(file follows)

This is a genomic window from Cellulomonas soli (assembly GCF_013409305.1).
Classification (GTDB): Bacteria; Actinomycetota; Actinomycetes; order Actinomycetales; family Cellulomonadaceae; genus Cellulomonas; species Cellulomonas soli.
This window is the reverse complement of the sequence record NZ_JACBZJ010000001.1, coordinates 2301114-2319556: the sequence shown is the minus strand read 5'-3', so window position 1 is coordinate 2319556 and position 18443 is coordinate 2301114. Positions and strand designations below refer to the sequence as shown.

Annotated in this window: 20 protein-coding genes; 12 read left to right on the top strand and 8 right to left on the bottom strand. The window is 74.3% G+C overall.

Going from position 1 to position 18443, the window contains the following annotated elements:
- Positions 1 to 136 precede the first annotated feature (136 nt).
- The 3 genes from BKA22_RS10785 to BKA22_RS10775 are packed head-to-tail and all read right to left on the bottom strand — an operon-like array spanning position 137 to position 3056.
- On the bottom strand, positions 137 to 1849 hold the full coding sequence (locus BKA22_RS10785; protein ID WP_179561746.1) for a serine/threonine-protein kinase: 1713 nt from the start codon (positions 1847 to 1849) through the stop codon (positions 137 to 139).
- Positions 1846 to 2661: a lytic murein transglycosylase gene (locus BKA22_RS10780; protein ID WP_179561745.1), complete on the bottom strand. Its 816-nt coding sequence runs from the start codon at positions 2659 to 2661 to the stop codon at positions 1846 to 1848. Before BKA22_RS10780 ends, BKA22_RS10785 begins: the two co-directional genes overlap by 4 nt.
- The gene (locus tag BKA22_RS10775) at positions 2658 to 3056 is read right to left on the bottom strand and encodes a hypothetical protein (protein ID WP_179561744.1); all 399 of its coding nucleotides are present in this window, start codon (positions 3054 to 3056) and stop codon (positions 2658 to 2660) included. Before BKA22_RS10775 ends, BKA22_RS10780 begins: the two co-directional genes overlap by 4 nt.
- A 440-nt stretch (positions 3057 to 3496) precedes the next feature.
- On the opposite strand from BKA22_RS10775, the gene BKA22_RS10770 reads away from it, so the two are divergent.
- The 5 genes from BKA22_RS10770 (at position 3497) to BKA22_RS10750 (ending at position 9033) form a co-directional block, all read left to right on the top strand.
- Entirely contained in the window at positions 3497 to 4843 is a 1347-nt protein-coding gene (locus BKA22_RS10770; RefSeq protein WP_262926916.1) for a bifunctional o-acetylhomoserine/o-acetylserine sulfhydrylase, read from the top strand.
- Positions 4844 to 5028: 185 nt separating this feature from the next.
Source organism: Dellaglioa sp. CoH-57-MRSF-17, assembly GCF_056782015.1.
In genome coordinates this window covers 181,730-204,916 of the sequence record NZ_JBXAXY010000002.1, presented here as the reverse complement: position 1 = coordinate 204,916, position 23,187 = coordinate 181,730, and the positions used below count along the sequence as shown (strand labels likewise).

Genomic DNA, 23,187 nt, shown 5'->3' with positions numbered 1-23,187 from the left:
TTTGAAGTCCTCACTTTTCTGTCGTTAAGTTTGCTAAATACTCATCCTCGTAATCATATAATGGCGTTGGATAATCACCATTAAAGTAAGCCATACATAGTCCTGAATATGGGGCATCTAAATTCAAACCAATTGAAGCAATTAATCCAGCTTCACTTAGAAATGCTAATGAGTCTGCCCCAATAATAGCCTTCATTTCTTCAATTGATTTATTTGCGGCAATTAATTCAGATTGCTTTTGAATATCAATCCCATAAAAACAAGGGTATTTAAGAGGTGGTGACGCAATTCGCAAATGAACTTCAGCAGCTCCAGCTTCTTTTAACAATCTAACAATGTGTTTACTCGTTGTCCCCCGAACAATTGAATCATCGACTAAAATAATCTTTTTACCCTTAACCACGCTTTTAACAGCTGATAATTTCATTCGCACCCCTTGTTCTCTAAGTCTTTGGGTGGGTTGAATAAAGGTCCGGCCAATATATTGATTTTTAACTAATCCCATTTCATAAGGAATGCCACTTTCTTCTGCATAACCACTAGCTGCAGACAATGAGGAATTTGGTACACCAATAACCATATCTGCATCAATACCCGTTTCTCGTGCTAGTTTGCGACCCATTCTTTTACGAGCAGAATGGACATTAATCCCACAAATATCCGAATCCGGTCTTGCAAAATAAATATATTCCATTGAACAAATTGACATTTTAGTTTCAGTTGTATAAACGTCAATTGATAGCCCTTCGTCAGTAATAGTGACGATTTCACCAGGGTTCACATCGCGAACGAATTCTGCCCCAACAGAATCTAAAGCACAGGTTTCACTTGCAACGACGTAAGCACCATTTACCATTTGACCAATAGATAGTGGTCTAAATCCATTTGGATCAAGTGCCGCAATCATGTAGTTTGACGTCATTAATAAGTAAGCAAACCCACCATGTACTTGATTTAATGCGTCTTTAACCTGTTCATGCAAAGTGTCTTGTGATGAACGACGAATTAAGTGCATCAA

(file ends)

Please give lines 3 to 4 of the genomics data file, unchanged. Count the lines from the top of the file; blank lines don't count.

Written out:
This window is the reverse complement of the sequence record NZ_JACBZJ010000001.1, coordinates 2301114-2319556: the sequence shown is the minus strand read 5'-3', so window position 1 is coordinate 2319556 and position 18443 is coordinate 2301114. Positions and strand designations below refer to the sequence as shown.

Annotated in this window: 20 protein-coding genes; 12 read left to right on the top strand and 8 right to left on the bottom strand. The window is 74.3% G+C overall.